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An assessment of early functional rehabilitation and hospital discharge in conventional versus robotic-arm assisted unicompartmental knee arthroplasty

a prospective cohort study

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The objectives of this study were to compare postoperative pain, analgesia requirements, inpatient functional rehabilitation, time to hospital discharge, and complications in patients undergoing conventional jig-based unicompartmental knee arthroplasty (UKA) versus robotic-arm assisted UKA.

Patients and Methods

This prospective cohort study included 146 patients with symptomatic medial compartment knee osteoarthritis undergoing primary UKA performed by a single surgeon. This included 73 consecutive patients undergoing conventional jig-based mobile bearing UKA, followed by 73 consecutive patients receiving robotic-arm assisted fixed bearing UKA. All surgical procedures were performed using the standard medial parapatellar approach for UKA, and all patients underwent the same postoperative rehabilitation programme. Postoperative pain scores on the numerical rating scale and opiate analgesia consumption were recorded until discharge. Time to attainment of predefined functional rehabilitation outcomes, hospital discharge, and postoperative complications were recorded by independent observers.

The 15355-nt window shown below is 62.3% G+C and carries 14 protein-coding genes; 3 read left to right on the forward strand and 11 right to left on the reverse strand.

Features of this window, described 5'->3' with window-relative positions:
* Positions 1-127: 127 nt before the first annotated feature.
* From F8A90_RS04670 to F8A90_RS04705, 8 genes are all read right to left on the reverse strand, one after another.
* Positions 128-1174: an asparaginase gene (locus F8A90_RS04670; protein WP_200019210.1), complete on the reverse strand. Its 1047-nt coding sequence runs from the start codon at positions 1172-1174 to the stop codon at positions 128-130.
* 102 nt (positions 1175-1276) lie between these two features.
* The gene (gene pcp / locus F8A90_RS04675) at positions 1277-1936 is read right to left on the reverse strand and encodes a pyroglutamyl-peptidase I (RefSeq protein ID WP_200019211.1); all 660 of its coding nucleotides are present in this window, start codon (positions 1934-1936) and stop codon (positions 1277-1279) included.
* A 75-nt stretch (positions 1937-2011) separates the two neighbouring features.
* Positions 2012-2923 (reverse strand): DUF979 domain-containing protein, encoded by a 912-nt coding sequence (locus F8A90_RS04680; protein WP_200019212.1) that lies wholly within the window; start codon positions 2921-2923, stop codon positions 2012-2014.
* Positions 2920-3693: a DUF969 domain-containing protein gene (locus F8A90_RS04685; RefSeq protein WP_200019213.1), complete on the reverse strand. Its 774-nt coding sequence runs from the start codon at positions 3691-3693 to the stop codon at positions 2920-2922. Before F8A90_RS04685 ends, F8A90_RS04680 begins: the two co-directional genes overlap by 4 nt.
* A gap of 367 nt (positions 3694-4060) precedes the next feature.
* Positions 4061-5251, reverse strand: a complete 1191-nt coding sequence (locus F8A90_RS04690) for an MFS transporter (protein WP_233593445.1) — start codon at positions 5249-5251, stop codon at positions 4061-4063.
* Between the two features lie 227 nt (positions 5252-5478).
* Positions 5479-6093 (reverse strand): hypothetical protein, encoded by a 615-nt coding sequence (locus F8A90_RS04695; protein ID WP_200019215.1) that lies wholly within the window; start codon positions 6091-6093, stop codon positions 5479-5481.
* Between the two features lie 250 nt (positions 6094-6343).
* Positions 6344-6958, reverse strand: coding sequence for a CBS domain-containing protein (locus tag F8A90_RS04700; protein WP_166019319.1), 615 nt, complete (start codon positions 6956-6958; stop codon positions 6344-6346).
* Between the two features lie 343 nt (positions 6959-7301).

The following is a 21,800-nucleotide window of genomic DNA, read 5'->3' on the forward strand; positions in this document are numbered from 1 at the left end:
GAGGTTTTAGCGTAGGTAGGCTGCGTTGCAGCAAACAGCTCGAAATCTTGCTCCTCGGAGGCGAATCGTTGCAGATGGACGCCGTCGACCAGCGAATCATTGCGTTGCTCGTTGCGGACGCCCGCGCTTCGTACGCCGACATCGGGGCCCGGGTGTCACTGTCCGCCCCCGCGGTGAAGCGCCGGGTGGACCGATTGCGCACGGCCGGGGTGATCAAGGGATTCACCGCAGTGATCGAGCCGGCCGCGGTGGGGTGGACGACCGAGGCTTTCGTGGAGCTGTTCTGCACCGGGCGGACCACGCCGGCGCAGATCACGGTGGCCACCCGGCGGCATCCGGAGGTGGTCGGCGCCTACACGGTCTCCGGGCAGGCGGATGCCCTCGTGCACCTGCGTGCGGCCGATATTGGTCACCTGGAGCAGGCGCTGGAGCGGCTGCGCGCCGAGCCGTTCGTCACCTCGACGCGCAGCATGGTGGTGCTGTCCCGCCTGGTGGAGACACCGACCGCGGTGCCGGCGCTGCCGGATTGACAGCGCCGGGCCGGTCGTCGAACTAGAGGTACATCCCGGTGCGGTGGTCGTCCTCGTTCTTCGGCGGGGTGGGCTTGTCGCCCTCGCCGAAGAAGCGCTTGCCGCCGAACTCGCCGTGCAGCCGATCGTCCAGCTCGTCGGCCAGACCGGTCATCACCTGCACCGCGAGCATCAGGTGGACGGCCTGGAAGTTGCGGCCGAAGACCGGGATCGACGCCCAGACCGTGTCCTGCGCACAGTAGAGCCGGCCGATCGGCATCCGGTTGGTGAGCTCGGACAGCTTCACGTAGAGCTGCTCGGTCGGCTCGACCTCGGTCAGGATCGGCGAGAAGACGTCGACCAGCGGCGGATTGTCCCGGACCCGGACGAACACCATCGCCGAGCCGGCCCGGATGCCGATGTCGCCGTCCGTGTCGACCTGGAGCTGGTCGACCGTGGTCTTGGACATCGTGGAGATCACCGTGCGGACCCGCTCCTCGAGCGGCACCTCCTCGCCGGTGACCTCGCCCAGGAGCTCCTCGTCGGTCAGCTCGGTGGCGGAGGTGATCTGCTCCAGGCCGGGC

Robotic-arm assisted UKA was associated with reduced postoperative pain (p < 0.001), decreased opiate analgesia requirements (p < 0.001), shorter time to straight leg raise (p < 0.001), decreased number of physiotherapy sessions (p < 0.001), and increased maximum knee flexion at discharge (p < 0.001) compared with conventional jig-based UKA. Mean time to hospital discharge was reduced in robotic UKA compared with conventional UKA (42.5 hours (sd 5.9)vs 71.1 hours (sd 14.6), respectively; p < 0.001). There was no difference in postoperative complications between the two groups within 90 days’ follow-up.


Robotic-arm assisted UKA was associated with decreased postoperative pain, reduced opiate analgesia requirements, improved early functional rehabilitation, and shorter time to hospital discharge compared with conventional jig-based UKA.

Correspondence should be sent to B. Kayani; email:

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